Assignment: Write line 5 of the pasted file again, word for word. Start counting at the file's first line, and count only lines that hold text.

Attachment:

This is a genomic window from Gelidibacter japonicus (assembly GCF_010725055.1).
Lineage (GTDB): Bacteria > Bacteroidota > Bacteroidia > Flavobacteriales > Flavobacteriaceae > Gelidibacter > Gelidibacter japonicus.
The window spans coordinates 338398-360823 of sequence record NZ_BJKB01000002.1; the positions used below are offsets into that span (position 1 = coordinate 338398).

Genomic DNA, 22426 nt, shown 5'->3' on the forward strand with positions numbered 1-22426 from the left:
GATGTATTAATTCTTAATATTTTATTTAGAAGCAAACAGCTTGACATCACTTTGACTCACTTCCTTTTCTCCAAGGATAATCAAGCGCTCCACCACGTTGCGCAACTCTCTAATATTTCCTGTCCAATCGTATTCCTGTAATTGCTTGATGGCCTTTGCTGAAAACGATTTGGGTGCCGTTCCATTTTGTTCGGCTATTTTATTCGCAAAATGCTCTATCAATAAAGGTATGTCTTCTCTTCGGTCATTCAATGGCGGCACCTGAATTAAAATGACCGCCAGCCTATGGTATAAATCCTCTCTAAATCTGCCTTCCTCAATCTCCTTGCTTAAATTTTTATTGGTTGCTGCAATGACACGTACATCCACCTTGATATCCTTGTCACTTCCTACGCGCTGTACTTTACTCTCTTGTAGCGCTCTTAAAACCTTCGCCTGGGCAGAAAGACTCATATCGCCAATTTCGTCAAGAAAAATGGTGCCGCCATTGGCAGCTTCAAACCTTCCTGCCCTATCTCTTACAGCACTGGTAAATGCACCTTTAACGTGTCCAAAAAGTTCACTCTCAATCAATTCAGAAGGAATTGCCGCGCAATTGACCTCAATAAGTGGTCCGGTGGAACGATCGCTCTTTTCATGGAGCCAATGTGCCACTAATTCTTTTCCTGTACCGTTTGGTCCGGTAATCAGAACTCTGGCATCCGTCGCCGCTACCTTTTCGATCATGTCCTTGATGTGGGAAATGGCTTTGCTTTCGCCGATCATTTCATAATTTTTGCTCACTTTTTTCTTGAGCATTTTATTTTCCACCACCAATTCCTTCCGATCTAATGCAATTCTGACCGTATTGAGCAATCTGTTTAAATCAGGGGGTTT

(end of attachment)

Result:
GATGTATTAATTCTTAATATTTTATTTAGAAGCAAACAGCTTGACATCACTTTGACTCACTTCCTTTTCTCCAAGGATAATCAAGCGCTCCACCACGTTGCGCAACTCTCTAATATTTCCTGTCCAATCGTATTCCTGTAATTGCTTGATGGCCTTTGCTGAAAACGATTTGGGTGCCGTTCCATTTTGTTCGGCTATTTTATTCGCAAAATGCTCTATCAATAAAGGTATGTCTTCTCTTCGGTCATTCAATGGCGGCACCTGAATTAAAATGACCGCCAGCCTATGGTATAAATCCTCTCTAAATCTGCCTTCCTCAATCTCCTTGCTTAAATTTTTATTGGTTGCTGCAATGACACGTACATCCACCTTGATATCCTTGTCACTTCCTACGCGCTGTACTTTACTCTCTTGTAGCGCTCTTAAAACCTTCGCCTGGGCAGAAAGACTCATATCGCCAATTTCGTCAAGAAAAATGGTGCCGCCATTGGCAGCTTCAAACCTTCCTGCCCTATCTCTTACAGCACTGGTAAATGCACCTTTAACGTGTCCAAAAAGTTCACTCTCAATCAATTCAGAAGGAATTGCCGCGCAATTGACCTCAATAAGTGGTCCGGTGGAACGATCGCTCTTTTCATGGAGCCAATGTGCCACTAATTCTTTTCCTGTACCGTTTGGTCCGGTAATCAGAACTCTGGCATCCGTCGCCGCTACCTTTTCGATCATGTCCTTGATGTGGGAAATGGCTTTGCTTTCGCCGATCATTTCATAATTTTTGCTCACTTTTTTCTTGAGCATTTTATTTTCCACCACCAATTCCTTCCGATCTAATGCAATTCTGACCGTATTGAGCAATCTGTTTAAATCAGGGGGTTT